Lichens for colorants

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Hi all, I have started down another rabbit hole of soap colorants (maybe) and have been collecting lichens from my woods to experiment. A search for lichens in this forum lead me to this article https://www.fungimag.com/summer-2014-articles/LR2 V7I2 66-69 Dies.pdf which led me to other articles, videos, books I want to buy. (Oh, boy. I love retirement. 😬) I learned from the first article that you can do a test to see if the lichen will produce purple dye, where you scratch the surface and drop a tiny drop of bleach. If the lichen turns red (and then fades) it’s a species that will produce purple. I found several species in my woods including Umbilarica mammulata, smooth rock tripe - I am blessed to host these rock cliffs covered with these lichens.
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Happily there were enough fallen lichens on the ground to fill a container. I did not pick any lichens from the rocks. These lichens grow very slowly and could be hundreds of years old.
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Rock tripe is a purple dye producing species. Here’s the bleach drop experiment.
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We had a big windstorm in December that brought down a lot of trees, and I found another dye producing species, Flavopunctelia flaventior, or speckled green shield, on pine branches that had blown down.
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Confusingly, this species apparently interbreeds with a non-dye producing species, Flavoparmelia caperata, or common green shield. The bleach test worked on some samples and not on others, so I’m not exactly sure what I have, but I did my best to separate what I thought was the speckled green shield from the common green shield.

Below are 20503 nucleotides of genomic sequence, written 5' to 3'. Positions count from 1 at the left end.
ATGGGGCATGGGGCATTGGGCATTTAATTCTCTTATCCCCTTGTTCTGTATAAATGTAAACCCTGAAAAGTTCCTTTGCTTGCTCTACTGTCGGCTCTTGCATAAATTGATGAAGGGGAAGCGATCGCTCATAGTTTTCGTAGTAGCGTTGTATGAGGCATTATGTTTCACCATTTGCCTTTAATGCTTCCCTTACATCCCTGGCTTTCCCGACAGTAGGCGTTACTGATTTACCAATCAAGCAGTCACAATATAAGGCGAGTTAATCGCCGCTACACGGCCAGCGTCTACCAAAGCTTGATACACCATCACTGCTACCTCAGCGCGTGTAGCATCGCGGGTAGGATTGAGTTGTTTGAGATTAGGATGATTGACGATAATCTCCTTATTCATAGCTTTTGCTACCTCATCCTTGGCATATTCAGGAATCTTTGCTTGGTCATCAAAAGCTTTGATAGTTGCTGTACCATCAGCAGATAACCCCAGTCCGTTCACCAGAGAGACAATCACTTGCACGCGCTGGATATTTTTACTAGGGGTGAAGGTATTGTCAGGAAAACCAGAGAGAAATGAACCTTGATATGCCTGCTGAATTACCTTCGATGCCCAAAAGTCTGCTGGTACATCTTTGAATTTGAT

The rock tripe and green shields are soaking in ammonia / water baths. There was varying guidance on drying, chopping, etc., but I just put them in whole. Left to right these are rock tripe, speckled green shield, and common green shield. It looks like both green shields are turning color, so who knows.
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They will stay in there for several weeks, but the bath water has started to change color already. Then I hope to experiment with them in soap!
@deanna has an excellent article on using ammonia in soap - thank you! Ammonium hydroxide | Soapy Stuff.
There are a lot of unknowns here, and I am suspicious that the pigments in these lichens are (or will behave like) anthocyanins, the pigment in cabbage, that is pH sensitive and can make exciting colors but turns yellow / blah in the high pH of soap batter. On va voir. I will try a small sample with my precious dye bath once it is ready. If it doesn’t work, I’ll have fun learning how to dye wool and will knit somethings for my grand babies. (I’ll also have to learn to knit...🤔)
To be clear, I am not selling, this is just me experimenting. I welcome your feedback! Does anyone have any experience with lichen or mushroom dye and soap making?
 

earlene

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Sounds like a fun experiment. MY SIL went through a period of trying out all & sundry when she first started dying wool after she started weaving, and then spinning.

Might I suggest you search your local & state library system for the books of interest. I found that by doing this I was able to rule out which books sounded good, but weren't quite and the ones that I deemed definitely worth the price to add them to my permanent home library. Our tiny library doesn't carry a huge number of books, but I can reserve books from any library in our state system, and it saved me a bundle on books I otherwise would have bought and found lacking.

Another option to new, is used. There are loads of used book vendors online. (You may already do this, but I thought I'd mention it just in case. Being retired is great, but our income isn't always as high as pre-retirement.)
 
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Sounds like a fun experiment. MY SIL went through a period of trying out all & sundry when she first started dying wool after she started weaving, and then spinning.

Might I suggest you search your local & state library system for the books of interest. I found that by doing this I was able to rule out which books sounded good, but weren't quite and the ones that I deemed definitely worth the price to add them to my permanent home library. Our tiny library doesn't carry a huge number of books, but I can reserve books from any library in our state system, and it saved me a bundle on books I otherwise would have bought and found lacking.